For anyone who has grown up in a small town, The Death of Dick Long is going to feel less like a narrative and more like a documentary.
There’s a rawness to it that impeccably captures the backwoods country lifestyle. You know the characteristics: Keystone Light, discolored trucks, hard rock music, Copenhagen-stained Wrangler jeans and double-wide homes.
However, the film isn’t made to poke a stick at southern living. It delves into the skeletons that we all hide in our closets. Everyone has something in their life that they’re not particularly proud of. I know I do. The Death of Dick Long, directed by Swiss Army Man‘s Daniel Scheinert, is a funny and sad journey that encourages audiences to accept their faults. It goes to some incredibly dark and uncomfortable places, but it has a lot of fun in the surrounding areas.
You know you’re in for a treat when one of the first lines of the film is, “Y’all [expletive] wanna get weird?” The opening shows a band of three hillbillies chilling out in a garage singing a sloppy cover of Staind’s “It’s Been Awhile.” From there, we get into all kinds of drunken debauchery, including setting off fireworks and messing with each other while passed out. But things get out of hand — really, really out of hand. Oh, just you wait. It’s a horse of another color.
One of the trio, the titular Dick Long (played by Scheinert), kicks the bucket. You don’t know how just yet, but you know buddies Zeke Olsen (Michael Abbot Jr.) and Earl Wyeth (Andre Hyland) were involved and they want to put the tragic night in the rearview. But in a Coen brothers-esque style, their attempt to cover up this mess isn’t easy. Family and friends begin to question them as news of an unidentified deceased man spooks the town. The pressure cooker is steaming. Best of luck to these two idiots.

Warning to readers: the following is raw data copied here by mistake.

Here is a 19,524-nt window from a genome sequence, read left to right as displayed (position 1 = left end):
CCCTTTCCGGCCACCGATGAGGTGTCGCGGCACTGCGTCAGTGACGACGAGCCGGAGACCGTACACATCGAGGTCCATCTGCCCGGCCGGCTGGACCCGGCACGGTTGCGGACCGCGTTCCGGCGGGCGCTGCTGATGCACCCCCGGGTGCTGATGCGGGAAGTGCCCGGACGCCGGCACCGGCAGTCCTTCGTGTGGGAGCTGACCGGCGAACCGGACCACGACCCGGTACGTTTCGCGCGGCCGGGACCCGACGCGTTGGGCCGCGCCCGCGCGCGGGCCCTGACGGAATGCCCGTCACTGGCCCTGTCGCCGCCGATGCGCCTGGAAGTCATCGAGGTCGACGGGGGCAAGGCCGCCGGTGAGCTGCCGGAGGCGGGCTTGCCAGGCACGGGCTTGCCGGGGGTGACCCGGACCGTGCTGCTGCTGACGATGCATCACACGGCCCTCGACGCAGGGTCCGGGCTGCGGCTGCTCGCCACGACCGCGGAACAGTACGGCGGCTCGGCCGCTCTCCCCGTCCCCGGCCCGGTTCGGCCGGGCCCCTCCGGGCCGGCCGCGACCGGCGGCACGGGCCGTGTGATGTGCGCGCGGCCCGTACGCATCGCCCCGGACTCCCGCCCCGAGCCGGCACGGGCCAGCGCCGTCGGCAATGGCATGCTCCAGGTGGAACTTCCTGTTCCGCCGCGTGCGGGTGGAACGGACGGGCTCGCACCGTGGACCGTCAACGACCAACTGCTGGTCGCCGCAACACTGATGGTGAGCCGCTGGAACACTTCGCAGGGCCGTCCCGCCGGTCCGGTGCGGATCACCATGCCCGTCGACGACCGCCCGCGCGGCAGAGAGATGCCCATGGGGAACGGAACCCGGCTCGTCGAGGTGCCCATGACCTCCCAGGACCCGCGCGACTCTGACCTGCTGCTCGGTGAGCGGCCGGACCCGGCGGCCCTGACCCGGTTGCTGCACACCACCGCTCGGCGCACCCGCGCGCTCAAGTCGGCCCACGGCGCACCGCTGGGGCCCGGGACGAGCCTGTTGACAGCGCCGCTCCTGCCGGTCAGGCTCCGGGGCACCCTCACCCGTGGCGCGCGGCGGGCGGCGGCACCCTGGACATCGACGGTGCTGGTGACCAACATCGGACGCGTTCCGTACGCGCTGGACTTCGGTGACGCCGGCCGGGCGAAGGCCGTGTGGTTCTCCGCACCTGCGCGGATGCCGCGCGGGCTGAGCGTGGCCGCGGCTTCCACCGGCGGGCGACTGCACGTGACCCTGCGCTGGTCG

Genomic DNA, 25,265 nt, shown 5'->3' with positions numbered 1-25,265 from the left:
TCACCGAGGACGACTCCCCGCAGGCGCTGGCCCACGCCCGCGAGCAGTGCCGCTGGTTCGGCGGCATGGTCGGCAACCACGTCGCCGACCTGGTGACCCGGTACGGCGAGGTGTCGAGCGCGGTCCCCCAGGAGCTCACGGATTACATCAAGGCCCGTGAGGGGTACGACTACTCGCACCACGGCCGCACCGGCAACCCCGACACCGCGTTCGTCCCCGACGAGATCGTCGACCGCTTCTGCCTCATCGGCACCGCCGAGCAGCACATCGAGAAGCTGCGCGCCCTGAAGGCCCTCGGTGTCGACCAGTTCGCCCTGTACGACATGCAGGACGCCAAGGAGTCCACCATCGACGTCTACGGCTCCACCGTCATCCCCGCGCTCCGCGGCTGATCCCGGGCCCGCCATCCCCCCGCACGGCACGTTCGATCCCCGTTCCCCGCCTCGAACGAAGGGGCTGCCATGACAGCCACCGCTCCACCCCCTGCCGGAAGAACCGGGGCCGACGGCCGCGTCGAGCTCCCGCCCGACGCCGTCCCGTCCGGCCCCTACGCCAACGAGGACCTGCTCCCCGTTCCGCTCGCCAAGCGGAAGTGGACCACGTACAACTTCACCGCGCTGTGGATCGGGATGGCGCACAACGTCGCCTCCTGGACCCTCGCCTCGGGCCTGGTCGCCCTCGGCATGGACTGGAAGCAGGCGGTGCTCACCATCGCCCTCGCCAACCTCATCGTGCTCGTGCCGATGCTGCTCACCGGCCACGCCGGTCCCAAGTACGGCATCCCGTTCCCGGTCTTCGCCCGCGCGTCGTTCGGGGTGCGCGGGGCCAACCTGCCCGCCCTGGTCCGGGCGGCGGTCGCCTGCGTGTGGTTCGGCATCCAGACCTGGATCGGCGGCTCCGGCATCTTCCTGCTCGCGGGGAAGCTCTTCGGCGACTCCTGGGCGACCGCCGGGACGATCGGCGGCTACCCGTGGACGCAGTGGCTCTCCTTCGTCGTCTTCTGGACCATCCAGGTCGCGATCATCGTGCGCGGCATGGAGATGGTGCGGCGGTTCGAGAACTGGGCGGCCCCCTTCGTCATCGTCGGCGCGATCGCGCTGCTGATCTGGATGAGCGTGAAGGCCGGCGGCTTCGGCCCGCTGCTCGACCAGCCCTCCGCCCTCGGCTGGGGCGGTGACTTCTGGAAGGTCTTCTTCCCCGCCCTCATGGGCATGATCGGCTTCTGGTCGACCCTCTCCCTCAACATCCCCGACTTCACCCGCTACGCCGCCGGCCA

The Death of Dick Long isn’t going to sit well with some, and that’s completely understandable. But it’s very seldom that you encounter filmmakers who are willing to explore the dark sides of ourselves. In many ways, it’s like watching a high-anxiety episode of The Office. But instead of including characters like Jim Halpert and Michael Scott, it’s a litter of Dwight and Mose Schrutes. It’s pure chaos. So, if you can keep from grinding your teeth down to your gums, you will find so much to enjoy and think about.
Amongst all the hilarious dialogue (southern drawl at its finest) and pop culture references, there are beautifully sincere scenes. Most of them feature Zeke’s wife, Lydia (Virginia Newcomb, who deserves a supporting actress nod). Her reactions and expressive eyes cut to the bone. You can feel every ounce of her pain and fear as she tries to make sense of what happens. The internal game of tug-of-war she battles throughout generates emotional waves that crash with stinging reality.
The Death of Dick Long plays like a comedic interpretation of the 2010 film Winter’s Bone. There are harsh realities to face, but there is so much sunshine to soak up between the branches.
You’ll break a sweat and also cry from laughter — a winning combo if you ask me.